Guise Bule, founder, tuCloud Federal Inc
Guise Bule, founder, tuCloud Federal Inc

In the early days of computing, if you were to enter a high security computing environment you would often see workers with two computers on their desks, each connected to different networks, each physically isolated from the other.

An ‘air- gapped' computer is one that is not connected to the internet, or, for that matter, connected to anything else that is connected to the internet. The idea is that you protect your internal networks and computers from cyber-attack by physically isolating them from the computers that connect to the outside internet.

This made sense in the old days; they realised that the vast majority of malware, ransomware and cyber-attacks originated from the open internet and shut down the infiltration points on their networks by simply shutting off the internet.

For those workers that did need access to the internet, you simply gave them an extra computer connected to a physically isolated network, confident in the knowledge that hackers could not magically jump across the air-gap.

It was frequently practiced in military and government networks, but you also tended to see air-gapped networks in industrial control systems (SCADA), financial systems (stock exchanges) and life critical systems like  those which control nuclear power plants or aircraft.

Today however, the air-gap is not quite as sexy as it used to be . Some consider the air-gap as a tool of cyber-security as discredited for several perfectly decent reasons, none of which are applicable to browser isolation.

Any number of people familiar with the cyber-security world can point out half a dozen instances where air-gapped computers were successfully hacked. State sponsored actors such as the NSA have developed special hardware specifically designed to penetrate air-gapped networks. You can even use smartphones to penetrate an air-gapped network if you can breach the secure area it's located in. A recent thesis outlined the ‘out-of-band covert channels' (OOB-CCs) used to breach air- gapped networks and systems using acoustic, light, seismic, magnetic, thermal, and radio-frequency based techniques.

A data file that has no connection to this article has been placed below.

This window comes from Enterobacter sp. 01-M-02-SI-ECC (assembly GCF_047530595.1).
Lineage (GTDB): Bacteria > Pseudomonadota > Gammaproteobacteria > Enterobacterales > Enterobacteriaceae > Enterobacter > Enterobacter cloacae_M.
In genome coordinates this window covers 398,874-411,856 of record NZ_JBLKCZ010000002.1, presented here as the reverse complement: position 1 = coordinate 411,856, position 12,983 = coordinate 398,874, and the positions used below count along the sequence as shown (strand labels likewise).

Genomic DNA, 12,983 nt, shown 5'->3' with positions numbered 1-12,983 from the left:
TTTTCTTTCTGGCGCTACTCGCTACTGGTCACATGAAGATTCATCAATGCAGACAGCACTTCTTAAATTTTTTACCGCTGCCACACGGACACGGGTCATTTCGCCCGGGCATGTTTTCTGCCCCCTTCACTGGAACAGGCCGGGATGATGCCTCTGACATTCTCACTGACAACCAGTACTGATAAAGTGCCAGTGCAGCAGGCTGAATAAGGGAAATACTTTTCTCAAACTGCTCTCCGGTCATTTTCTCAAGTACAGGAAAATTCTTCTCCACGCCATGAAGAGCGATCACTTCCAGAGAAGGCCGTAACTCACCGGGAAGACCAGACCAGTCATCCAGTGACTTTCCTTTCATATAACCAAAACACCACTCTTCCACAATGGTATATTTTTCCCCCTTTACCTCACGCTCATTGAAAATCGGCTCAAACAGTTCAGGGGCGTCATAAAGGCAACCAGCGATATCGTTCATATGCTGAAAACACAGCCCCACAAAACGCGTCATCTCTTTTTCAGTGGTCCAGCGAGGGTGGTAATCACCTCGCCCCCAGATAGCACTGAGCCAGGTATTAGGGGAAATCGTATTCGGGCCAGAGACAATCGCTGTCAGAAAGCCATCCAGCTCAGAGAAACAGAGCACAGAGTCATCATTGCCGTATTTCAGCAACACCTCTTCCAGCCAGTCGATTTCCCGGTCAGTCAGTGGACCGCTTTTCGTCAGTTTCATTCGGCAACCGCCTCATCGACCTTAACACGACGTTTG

Furthermore, isolating your entire network from the outside world could be bad idea for business. In the competitive markets that most businesses operate in, the demand for real time data and the introduction of automation makes it almost inevitable that there are going to be links between your internal and external networks. Modern data hungry networks need all kinds of live data to operate, they need production data, software integrations, automation data, engineering data and even something as simple as software updates mean that connecting your network to external networks is pretty much a defacto requirement of modern business IT if you want to survive.

So in the face of these completely reasonable arguments, the air-gap as a tool of isolation cyber-security has fallen out of fashion. No CEO would reasonably consider shutting off their company from the outside world and I don't know anyone who would consider disconnecting themselves from the internet to protect themselves from malware and ransomware.

While there are plenty of reasons not to air-gap your business IT infrastructure, that you should be leveraging the air-gap when it comes to your users' internet browsing.

The reasons against air-gapping your IT infrastructure do not apply in the context of browser isolation and when we turn to the subject of using the air-gap to isolate your employees internet browsing, it suddenly starts to make a lot of sense, because the internet browser is often the primary attack vector for malware, ransomware and cyber-attacks according to a recent research study on malware infection from the Ponemon Institute.